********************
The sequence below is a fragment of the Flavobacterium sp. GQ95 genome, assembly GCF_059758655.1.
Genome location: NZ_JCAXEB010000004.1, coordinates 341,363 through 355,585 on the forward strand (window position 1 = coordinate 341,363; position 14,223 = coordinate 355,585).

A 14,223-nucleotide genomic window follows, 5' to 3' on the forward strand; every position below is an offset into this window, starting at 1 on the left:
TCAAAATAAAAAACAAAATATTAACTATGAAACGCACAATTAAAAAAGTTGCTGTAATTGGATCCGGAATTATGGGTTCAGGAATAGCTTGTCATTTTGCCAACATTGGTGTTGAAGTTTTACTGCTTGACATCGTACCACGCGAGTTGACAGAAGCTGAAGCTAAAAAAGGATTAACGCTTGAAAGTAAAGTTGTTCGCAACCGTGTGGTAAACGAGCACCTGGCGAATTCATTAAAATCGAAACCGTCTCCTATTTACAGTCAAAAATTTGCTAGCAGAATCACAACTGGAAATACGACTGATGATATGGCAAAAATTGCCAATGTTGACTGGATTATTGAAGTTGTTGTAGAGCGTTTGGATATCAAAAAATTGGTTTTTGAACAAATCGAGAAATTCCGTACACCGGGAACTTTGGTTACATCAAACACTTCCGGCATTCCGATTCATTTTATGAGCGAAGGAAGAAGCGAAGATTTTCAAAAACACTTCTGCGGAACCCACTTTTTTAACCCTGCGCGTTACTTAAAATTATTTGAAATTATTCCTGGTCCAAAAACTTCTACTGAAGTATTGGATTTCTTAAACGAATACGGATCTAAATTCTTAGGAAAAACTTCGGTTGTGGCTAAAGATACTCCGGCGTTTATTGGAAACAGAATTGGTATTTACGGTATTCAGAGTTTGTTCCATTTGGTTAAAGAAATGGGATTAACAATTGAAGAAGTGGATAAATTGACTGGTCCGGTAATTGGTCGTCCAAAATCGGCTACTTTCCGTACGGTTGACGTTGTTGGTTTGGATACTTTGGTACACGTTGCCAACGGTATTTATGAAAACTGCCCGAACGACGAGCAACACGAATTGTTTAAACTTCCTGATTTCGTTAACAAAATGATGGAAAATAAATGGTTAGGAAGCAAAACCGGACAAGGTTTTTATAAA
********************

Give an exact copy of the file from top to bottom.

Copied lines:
The sequence below is a fragment of the Flavobacterium sp. GQ95 genome, assembly GCF_059758655.1.
Genome location: NZ_JCAXEB010000004.1, coordinates 341,363 through 355,585 on the forward strand (window position 1 = coordinate 341,363; position 14,223 = coordinate 355,585).

A 14,223-nucleotide genomic window follows, 5' to 3' on the forward strand; every position below is an offset into this window, starting at 1 on the left:
TCAAAATAAAAAACAAAATATTAACTATGAAACGCACAATTAAAAAAGTTGCTGTAATTGGATCCGGAATTATGGGTTCAGGAATAGCTTGTCATTTTGCCAACATTGGTGTTGAAGTTTTACTGCTTGACATCGTACCACGCGAGTTGACAGAAGCTGAAGCTAAAAAAGGATTAACGCTTGAAAGTAAAGTTGTTCGCAACCGTGTGGTAAACGAGCACCTGGCGAATTCATTAAAATCGAAACCGTCTCCTATTTACAGTCAAAAATTTGCTAGCAGAATCACAACTGGAAATACGACTGATGATATGGCAAAAATTGCCAATGTTGACTGGATTATTGAAGTTGTTGTAGAGCGTTTGGATATCAAAAAATTGGTTTTTGAACAAATCGAGAAATTCCGTACACCGGGAACTTTGGTTACATCAAACACTTCCGGCATTCCGATTCATTTTATGAGCGAAGGAAGAAGCGAAGATTTTCAAAAACACTTCTGCGGAACCCACTTTTTTAACCCTGCGCGTTACTTAAAATTATTTGAAATTATTCCTGGTCCAAAAACTTCTACTGAAGTATTGGATTTCTTAAACGAATACGGATCTAAATTCTTAGGAAAAACTTCGGTTGTGGCTAAAGATACTCCGGCGTTTATTGGAAACAGAATTGGTATTTACGGTATTCAGAGTTTGTTCCATTTGGTTAAAGAAATGGGATTAACAATTGAAGAAGTGGATAAATTGACTGGTCCGGTAATTGGTCGTCCAAAATCGGCTACTTTCCGTACGGTTGACGTTGTTGGTTTGGATACTTTGGTACACGTTGCCAACGGTATTTATGAAAACTGCCCGAACGACGAGCAACACGAATTGTTTAAACTTCCTGATTTCGTTAACAAAATGATGGAAAATAAATGGTTAGGAAGCAAAACCGGACAAGGTTTTTATAAA